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Spring, JavaEE, who is the standard? ;)

 
Yaroslav Novytskyy
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Hello dear Spring Lovers and Gurus,

for some time I'm involved into porting a rather big and complex near-real-time system with asynchronous bus and clustering from EJB2 to EJB3, changing application container by the way (from weblogic to jboss). While doing main parts of that job I have come up with some thesis:
- EJB (be it 2 or 3) development is so implementation specific that system, once developed for one of application container and efficiently working, can "stuck" in most unpredictable part of processing even after rather accurate porting
- we have to use implementation specific things in any case (security, deployment structure), especially when it comes to efficiency
- moreover sometimes even architectural principles (that were efficient before) have to be changed because of the specifics of new application container
- why bother with standard-dependency and be afraid of 3rd-party-lib usage as "one more dependency" and/or "possibly unstable part of the system"

Now about what I think how Spring influences the situation:
- Spring covers most of the parts of J2EE standards (not to mention field and tremendous integration were EE has nothing to say)
- from my experience and guesses, if Spring is more lightweight, and gives (almost) the same services, I could replace most SessionBeans with SpringBeans gaining more Spring advantages than loosing EE ones
- you could say "and how about EE clustering features" I think "they are implementation specific" - so much work to convince JBoss to behave as before on Weblogic, and lost ALL of the simplifying features of EJB3 - all through JNDI, strong typecasting, etc.

I have a constant feeling that if we've used Spring as a core we wouldn't have those standards-compatibility issues.

So isn't the Spring more like a standard nowadays? It gained its position. Became a de-facto standard. At least for some category of projects, in some development processes, group of developers (the dynamic ones).
I'm so sad that this is not my situation.
 
Jeanne Boyarsky
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Yaroslav Novytskyy wrote:So isn't the Spring more like a standard nowadays? It gained its position. Became a de-facto standard.

Yes. Good post on the current state of affairs.

And welcome to JavaRanch!
 
Ulf Dittmer
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While I agree with the gist of your post, I don't really think Spring can be called lightweight any more. Maybe in terms of server infrastructure (doesn't need a full JEE server), but not so much in terms of development impact, now that JEE has copied so much of the good that is in Spring.
 
Nick Potter
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Hello,

I would be interested in a (very) detailed comparison between spring and ejb 3. And probably not just me, since it's a hot debate nowadays.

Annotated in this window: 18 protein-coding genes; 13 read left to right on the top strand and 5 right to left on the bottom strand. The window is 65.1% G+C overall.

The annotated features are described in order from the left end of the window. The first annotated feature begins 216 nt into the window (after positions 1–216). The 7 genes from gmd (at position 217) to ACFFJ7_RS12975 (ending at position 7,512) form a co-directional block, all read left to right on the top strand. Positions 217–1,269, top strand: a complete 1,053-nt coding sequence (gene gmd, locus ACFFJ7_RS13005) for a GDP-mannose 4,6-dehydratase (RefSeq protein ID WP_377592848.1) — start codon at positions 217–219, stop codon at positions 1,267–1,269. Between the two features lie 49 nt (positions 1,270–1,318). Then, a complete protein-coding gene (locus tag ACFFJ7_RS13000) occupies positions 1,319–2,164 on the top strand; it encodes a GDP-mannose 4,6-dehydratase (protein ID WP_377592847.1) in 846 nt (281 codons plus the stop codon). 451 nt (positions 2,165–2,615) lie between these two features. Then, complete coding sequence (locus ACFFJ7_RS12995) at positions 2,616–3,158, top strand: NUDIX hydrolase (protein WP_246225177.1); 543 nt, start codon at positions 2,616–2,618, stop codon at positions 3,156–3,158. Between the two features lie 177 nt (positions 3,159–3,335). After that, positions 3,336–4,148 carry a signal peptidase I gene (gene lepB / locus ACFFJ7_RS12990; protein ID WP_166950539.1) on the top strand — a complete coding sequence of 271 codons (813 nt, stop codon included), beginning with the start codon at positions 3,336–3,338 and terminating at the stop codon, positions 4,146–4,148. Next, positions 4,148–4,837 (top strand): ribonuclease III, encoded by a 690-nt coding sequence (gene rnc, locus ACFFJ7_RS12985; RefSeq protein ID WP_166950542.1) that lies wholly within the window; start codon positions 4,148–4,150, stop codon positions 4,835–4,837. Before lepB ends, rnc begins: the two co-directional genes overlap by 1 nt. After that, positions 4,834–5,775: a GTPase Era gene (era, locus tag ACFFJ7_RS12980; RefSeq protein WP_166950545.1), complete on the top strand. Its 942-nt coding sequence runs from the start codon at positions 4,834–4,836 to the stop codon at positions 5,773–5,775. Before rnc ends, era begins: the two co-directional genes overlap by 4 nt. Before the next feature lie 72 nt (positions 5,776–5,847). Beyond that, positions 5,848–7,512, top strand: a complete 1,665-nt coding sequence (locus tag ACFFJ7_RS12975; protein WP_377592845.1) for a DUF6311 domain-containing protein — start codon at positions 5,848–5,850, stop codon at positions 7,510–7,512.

Yaroslav Novytskyy
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Ulf Dittmer wrote:I don't really think Spring can be called lightweight any more

Yes, that is my concern too. I even said once to my team-mates (in terms of the same described above project) that "we missed the Spring era"
But I still hope to be wrong. And would be glad if someone will prove this or opposite statement here.

Ulf Dittmer wrote:now that JEE has copied so much of the good that is in Spring

With that I can't agree - and that is the part of the sense of my post.

Nick Potter wrote:I would be interested in a (very) detailed comparison between spring and ejb 3

Sorry, but I can't be relevant source here - not enough Spring knowledge and experience.

Jeanne Boyarsky wrote:And welcome to JavaRanch!

Thanks for the warm welcome, though I'm a reader here already for a long time
 
Ulf Dittmer
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Yaroslav Novytskyy wrote:
Ulf Dittmer wrote:now that JEE has copied so much of the good that is in Spring

With that I can't agree - and that is the part of the sense of my post.

You don't think that JEE 6 -with DI and JPA- has become more Spring-like?
 
Yaroslav Novytskyy
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Ulf Dittmer wrote:You don't think that JEE 6 -with DI and JPA- has become more Spring-like?

I do!
But, sorry for being rudely obvious, I think that Spring is much more Spring-like than JEE.
I'll try a more explanatory answer:
- Spring still has a lot more to offer in simplification of code, integration with other layers, services to offer in Application/Domain layers as well as other;
- What was adopted from Spring is great and simplifies development, but only were standard forces it, there are places beyond standard (especially in advanced parts of systems) on implementation level of different application containers, that do not have easiness of EJB3, and they make you fall back to using old methods
- ...and from the other hand Spring is "standard for itself" what excludes problems described in prev point

Let me add a point (maybe it's a summary of my concern):
JEE6 standard (including it's convenient simplifications) did not cover advanced topics enough to let developer use them all around just sticking to this standard
 
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